The records of John Springfield (SHC ref: 1714) tell a bit of the story of John Springfield. They were deposited by his granddaughter and reveal a very interesting tale.
The first item Surrey History Centre consulted was a press cutting from the Surrey Advertiser, 25 January 1985 (SHC ref: 1714/10). The article is an interview with John Springfield’s granddaughter. She was born several years after his death and heard his story from her grandmother.
According to his granddaughter, John Springfield was born on 1 July 1847, the son of Jumbalowagee, a Zanzibar chief. At the age of nine, whilst picking fruit, he was kidnapped by Portuguese sailors. Realising John was a child and not a man, they left him for dead. He was saved by a woman, but was unable to return to his tribe because he had broken his caste: he had eaten white man’s bread.
For these early years of John Springfield’s life there is no independent evidence, only the oral history of his granddaughter in the newspaper.
John was rescued by Dr Livingstone and served aboard the HMS Victoria as valet to Captain Goodenough for three years. It was during this period that John Springfield received his western name. The records include his certificate of naval service (SHC ref: 1714/3).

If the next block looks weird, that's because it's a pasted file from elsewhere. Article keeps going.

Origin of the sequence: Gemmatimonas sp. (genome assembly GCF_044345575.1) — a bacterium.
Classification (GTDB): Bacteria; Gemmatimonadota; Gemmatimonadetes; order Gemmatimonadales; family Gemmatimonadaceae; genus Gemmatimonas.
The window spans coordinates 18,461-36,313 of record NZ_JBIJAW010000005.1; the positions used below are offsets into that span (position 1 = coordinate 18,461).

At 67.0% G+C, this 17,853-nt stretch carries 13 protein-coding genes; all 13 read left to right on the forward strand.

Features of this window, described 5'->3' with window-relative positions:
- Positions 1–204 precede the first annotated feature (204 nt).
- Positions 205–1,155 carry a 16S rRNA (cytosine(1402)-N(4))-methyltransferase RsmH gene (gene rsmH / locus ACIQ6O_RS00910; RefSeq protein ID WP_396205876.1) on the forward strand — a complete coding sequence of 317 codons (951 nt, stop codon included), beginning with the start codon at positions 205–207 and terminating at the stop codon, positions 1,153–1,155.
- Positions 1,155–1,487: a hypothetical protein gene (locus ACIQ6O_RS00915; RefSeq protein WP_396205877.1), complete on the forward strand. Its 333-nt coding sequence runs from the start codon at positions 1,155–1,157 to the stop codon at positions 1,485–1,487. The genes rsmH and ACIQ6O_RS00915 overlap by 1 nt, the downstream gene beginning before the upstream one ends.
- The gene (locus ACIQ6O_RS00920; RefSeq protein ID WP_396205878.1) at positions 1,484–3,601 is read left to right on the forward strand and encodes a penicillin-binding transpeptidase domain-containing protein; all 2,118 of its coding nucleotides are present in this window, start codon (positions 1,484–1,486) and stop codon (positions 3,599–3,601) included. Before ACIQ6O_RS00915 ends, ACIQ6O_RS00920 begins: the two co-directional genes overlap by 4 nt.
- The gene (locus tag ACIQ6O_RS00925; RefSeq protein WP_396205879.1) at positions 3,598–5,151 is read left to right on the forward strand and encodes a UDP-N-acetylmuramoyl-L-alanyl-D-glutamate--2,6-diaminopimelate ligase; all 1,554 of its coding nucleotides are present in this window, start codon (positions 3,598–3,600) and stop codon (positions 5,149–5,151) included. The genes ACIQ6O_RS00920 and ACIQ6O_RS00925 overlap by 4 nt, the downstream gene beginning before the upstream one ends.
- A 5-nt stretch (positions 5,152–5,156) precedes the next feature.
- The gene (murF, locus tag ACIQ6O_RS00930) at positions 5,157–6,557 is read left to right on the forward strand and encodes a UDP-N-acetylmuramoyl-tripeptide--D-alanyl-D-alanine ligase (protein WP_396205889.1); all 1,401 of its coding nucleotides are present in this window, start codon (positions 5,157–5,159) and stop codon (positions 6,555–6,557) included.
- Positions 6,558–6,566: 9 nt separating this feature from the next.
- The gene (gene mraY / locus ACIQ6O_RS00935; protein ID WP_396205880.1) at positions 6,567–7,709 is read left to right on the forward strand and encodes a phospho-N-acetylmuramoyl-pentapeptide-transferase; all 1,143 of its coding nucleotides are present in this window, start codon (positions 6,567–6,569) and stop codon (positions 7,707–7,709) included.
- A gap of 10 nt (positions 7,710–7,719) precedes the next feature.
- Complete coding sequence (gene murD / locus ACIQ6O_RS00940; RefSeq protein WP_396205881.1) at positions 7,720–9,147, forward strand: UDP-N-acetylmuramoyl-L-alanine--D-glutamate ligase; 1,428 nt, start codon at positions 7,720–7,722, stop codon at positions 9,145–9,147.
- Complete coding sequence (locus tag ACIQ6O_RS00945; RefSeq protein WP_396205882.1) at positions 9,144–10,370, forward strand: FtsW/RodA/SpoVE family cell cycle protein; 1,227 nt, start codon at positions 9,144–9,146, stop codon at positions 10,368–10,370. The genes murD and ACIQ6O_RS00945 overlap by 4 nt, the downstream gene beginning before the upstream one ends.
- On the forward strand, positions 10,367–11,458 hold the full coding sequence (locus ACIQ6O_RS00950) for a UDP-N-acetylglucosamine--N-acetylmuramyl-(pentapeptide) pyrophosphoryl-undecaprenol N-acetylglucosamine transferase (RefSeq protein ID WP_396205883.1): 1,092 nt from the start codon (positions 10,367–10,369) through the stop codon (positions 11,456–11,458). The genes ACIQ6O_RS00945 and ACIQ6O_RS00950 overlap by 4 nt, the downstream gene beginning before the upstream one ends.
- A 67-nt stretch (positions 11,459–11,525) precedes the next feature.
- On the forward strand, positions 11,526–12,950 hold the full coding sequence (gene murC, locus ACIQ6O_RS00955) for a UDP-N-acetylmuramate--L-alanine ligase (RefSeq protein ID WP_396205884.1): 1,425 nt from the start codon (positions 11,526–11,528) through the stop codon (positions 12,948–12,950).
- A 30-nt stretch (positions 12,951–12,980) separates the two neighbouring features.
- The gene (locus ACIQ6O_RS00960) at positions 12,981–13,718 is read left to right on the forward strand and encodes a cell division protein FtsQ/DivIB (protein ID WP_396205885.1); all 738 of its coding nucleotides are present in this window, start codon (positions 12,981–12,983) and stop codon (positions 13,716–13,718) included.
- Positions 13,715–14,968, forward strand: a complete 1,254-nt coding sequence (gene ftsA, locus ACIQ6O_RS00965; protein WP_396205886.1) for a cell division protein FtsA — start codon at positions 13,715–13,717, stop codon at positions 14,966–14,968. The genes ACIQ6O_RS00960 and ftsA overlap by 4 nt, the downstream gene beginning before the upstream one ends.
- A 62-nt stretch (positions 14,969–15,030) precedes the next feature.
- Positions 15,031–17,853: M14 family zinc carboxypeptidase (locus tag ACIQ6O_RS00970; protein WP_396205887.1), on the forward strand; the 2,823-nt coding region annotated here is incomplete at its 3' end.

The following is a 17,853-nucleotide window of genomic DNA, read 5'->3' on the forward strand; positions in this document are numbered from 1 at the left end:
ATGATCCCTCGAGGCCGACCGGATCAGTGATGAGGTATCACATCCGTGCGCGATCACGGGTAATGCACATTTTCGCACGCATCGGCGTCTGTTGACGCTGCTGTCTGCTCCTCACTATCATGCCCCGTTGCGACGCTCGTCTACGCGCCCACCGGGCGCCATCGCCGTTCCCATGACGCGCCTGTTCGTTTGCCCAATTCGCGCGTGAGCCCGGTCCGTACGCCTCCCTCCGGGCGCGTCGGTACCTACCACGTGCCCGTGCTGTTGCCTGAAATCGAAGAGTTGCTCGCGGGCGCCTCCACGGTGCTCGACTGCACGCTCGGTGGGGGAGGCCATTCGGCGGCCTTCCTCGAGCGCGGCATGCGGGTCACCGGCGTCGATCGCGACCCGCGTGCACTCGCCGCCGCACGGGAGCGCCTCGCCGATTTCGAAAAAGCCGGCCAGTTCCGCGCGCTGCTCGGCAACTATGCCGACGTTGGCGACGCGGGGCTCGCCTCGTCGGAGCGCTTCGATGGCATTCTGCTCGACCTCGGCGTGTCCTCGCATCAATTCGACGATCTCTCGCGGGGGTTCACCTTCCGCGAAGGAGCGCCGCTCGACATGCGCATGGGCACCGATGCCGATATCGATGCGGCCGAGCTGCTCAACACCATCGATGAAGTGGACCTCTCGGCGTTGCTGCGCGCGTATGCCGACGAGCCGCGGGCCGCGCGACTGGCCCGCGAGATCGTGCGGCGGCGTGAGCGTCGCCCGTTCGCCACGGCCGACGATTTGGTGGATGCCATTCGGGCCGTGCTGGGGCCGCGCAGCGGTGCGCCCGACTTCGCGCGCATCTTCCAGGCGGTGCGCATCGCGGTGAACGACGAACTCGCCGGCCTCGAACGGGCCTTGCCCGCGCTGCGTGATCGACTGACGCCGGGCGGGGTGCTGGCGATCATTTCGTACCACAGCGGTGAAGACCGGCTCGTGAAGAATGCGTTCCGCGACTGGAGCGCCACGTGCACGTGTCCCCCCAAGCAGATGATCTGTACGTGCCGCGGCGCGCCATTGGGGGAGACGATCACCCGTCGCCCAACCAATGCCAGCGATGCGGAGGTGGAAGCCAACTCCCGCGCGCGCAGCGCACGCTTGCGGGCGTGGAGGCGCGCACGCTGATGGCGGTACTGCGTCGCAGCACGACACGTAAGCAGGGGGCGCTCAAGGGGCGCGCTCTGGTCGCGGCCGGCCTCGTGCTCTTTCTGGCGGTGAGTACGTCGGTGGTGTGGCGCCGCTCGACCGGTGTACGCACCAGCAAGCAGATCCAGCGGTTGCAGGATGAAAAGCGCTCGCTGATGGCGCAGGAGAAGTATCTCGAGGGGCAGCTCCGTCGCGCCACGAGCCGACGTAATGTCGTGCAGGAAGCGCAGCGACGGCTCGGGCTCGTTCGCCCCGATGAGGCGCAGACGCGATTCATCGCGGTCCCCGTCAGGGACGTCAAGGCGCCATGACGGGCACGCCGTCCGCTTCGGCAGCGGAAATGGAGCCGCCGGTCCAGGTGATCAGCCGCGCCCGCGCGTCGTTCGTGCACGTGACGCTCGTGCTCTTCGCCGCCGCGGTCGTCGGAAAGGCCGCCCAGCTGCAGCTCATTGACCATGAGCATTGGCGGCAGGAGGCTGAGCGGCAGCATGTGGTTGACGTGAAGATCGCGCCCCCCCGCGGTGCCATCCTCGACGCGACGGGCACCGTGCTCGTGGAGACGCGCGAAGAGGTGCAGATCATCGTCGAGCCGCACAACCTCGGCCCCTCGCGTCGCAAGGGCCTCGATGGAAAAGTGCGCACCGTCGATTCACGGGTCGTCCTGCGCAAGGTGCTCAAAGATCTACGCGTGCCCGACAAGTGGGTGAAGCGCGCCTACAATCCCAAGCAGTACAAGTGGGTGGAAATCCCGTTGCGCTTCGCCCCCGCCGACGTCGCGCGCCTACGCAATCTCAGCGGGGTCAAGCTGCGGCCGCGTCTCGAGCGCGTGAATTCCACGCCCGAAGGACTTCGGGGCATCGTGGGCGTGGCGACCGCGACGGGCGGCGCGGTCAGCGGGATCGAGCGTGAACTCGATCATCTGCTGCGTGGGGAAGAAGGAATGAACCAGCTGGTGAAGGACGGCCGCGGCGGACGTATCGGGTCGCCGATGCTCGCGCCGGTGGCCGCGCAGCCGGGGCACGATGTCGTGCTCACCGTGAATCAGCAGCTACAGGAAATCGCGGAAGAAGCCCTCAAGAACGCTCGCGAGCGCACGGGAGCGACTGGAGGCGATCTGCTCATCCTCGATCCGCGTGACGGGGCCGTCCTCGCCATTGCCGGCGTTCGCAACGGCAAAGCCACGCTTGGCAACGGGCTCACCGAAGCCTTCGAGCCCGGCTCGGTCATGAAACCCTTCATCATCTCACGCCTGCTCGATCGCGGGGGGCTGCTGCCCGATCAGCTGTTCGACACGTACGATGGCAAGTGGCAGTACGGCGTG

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Here he gave his date and place of birth. The document also tells us that at the age of 17 he was 5ft 1inch, had black hair and dark eyes, a scar on each temple and in the opinion of the captain had a very good character. Searches on the internet found a picture of the HMS Victoria on naval ships of the worlds navies website. HMS Victoria was a 121 gun Royal Navy screw ship built in 1859. From 1864 to 1867 she served as fleet flagship in the Mediterranean. She was sold in 1892. John left the ship aged 20 and went to America to preach anti-slavery. America was unreceptive so he decided to try England.
John married Eliza Andrews at Croydon on 18 August 1870. The marriage certificate (SHC ref: 1714/4), again notes John’s father as a Zanzibar chief. It also reveals that John Springfield was 23 at the time of marriage and Eliza 39. Eliza’s father was William Andrews, deceased, a former gardener.
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The couple had one child, Miriam. They moved to Guildford, where John earned his living as a bootmaker. He also taught cobbling at Robert Macdonald’s Guildford Mission Industrial School. Their daughter attended Miss Bloxham’s school in Guildford. John Springfield died on 21 February 1891 and was buried in Stoughton Road cemetery, Guildford.
John Springfield’s story is fascinating. Most of the information is taken from his granddaughter’s memories and supported by other items in the collection (SHC ref: 1714). Surrey History Centre looked for supporting documents or new information to add to the story.
Surrey History Centre has delved deeper into the story of Guildford’s first black man.
Follow the life of John Springfield and find out some of the types of sources useful for tracing family history.